It is arguably one of the most important issues facing the future of TV — the way swiftly evolving viewing options have placed millennials at the content crossroads. One road leads to connected multichannel TV viewing, the other to a stream of unconnected digital options.
Many press accounts see millennials taking the newer route, tagging their embrace of over-the-top video as long-term trouble for the $150 billion TV industry. Others argue that young people have always been slower to subscribe, and that once they get out of school and start families, they’ll return to multichannel TV, and all will be well. The reality, as usual, is far more complex, as new key data points suggest.
Despite widespread predictions of an imminent collapse, total multichannel TV subs fell by only 0.2% in 2013, and only 0.1% in 2014, according to research from MoffettNathanson, with similar small declines being reported by SNL Kagan and Magna Global.
That prompted Magna Global to revise upwards its estimates of U.S. multichannel TV subs. It is now predicting that the number will fall from 103.6 million in 2014 to 103.4 million in 2015 and 102.9 million in 2018. That would still be above the 101.1 million subscribers reported in 2005 but below the peak of 104.3 million U.S. subs in 2009.
It has long been known that younger people have lower levels of multichannel subscriptions than the general population, and some data suggests that their higher usage of streaming video makes them even less likely to subscribe. “Their penetration rates have been declining,” said Dounia Turrill, Nielsen senior vice president, Insights.
Overall, the number of people aged 18- 34 with a multichannel subscription fell about 2.3% between the fourth quarter of 2013 and the fourth quarter of 2014 to 57.8 million, Nielsen reported. Interestingly, declines are also occurring in the number of millennials in broadcast-only homes and among those with only broadcast and broadband, two categories that tend to include cord-cutters and cordnevers.
TECH AND TV
There is little doubt that younger age groups such as millennials have embraced smartphones and streaming video devices much faster than the general population. A recent survey by Frank N. Magid Associates, for example, found that millennials spend about 32% of their video viewing time with streaming video, nearly as much as their live TV viewing (34%), noted Maryann Baldwin, vice president at the firm.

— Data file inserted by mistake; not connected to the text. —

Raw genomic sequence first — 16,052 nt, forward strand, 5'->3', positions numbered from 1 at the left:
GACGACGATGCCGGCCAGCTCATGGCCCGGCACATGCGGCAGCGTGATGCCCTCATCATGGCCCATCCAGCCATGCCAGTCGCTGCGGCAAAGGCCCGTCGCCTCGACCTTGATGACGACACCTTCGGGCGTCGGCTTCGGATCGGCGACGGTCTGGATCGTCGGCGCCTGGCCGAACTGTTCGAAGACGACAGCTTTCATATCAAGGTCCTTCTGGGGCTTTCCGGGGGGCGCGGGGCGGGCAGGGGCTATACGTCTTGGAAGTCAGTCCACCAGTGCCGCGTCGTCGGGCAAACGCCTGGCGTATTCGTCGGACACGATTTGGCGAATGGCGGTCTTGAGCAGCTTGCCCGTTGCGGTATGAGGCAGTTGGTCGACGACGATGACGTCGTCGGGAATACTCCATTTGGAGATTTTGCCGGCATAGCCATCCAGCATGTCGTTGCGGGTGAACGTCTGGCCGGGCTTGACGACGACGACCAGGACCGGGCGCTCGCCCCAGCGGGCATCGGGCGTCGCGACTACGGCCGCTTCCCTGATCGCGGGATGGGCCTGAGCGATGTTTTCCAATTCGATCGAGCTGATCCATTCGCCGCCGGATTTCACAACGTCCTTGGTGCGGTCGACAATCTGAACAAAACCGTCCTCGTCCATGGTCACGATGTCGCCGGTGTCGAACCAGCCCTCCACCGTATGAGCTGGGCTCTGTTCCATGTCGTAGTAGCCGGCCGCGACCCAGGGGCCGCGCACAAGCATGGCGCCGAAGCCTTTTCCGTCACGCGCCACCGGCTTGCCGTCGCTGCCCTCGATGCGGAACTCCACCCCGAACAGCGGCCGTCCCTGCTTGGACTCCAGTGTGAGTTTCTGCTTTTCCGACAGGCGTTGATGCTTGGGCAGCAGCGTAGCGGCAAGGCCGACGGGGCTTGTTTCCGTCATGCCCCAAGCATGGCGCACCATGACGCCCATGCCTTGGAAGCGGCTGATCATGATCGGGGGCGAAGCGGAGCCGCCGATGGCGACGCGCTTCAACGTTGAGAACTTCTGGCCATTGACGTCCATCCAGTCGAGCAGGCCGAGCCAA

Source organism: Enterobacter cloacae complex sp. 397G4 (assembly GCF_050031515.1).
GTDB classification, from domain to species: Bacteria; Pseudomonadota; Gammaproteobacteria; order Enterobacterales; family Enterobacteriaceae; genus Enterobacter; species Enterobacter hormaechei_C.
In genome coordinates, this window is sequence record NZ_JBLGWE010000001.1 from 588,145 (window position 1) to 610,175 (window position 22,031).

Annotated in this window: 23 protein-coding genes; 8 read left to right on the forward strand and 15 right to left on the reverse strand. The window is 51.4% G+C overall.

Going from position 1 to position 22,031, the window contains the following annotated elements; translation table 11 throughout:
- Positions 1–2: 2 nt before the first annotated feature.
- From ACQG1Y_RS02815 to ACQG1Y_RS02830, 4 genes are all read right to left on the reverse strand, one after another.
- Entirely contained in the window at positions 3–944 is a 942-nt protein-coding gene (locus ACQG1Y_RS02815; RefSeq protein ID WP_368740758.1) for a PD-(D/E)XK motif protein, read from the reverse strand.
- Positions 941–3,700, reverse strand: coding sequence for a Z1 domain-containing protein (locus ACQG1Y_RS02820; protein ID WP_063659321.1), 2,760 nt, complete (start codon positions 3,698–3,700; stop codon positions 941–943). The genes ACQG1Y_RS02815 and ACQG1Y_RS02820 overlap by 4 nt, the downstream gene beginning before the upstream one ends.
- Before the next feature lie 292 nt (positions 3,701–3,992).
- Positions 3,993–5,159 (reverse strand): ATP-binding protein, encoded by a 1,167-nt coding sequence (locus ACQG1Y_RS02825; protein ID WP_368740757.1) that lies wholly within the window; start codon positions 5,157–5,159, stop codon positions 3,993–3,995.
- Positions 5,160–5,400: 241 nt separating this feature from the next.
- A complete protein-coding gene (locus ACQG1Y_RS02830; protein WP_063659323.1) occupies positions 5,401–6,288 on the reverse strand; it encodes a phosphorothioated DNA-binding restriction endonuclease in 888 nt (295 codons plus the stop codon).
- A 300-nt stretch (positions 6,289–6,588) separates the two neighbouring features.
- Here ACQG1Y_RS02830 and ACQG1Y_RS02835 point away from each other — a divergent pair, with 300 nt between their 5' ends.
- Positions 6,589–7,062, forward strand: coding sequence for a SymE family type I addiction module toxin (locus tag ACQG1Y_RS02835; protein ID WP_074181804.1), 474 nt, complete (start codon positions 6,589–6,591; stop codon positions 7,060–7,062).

Nielsen meanwhile is reporting a precipitous decline in their traditional TV viewing. Between the fourth quarter of 2011 and the fourth quarter of 2014, the amount of live and on-demand TV viewing fell by nearly five hours a week by those aged 25-34 and nearly seven hours for those aged 18-24.
Those figures are contested, though. Programmers contend these declines reflect the fact that TV viewing on mobile phones and other devices is not being measured.
While the number of multichannel subs is relatively flat, Magna Global estimated that the number of homes that primarily access video content over the Internet will grow from 7.3 million in 2014 to 9.4 million this year, and to 15.9 million in 2018.
At the same time, pay- TV subs have not kept the same pace, noted MoffettNathanson in a recent report. “It appears that 1.4 million homes [in 2014] have cut [or never had] the cord, the highest 12-month total yet,” the analysts noted.
A variety of surveys have also found that millennials are much more likely to cut the cord and rely on over-the-top video, noted Paula Minardi, digital TV marketing manager, Ooyala, who authored a recent report on the subject.
But recent surveys from Magid and Horowitz research also highlight widespread interest in TV programming. Horowitz Research, for example, found that over three quarters of those aged 18-34 cited the value of having a large variety of channels as one of the key advantages of a multichannel subscription. “Millennials are an opportunity wrapped in a challenge,” said Howard Horowitz, president of the firm, who believes that networks and operators have an opportunity to thrive in the emerging OTT landscape if they craft offerings and services targeted to the habits of millennials.
It is arguably one of the most important issues facing the future of TV — the way swiftly evolving viewing options have placed millennials at the content crossroads. One road leads to connected multichannel TV viewing, the other to a stream of unconnected digital options.Subscribe for full article
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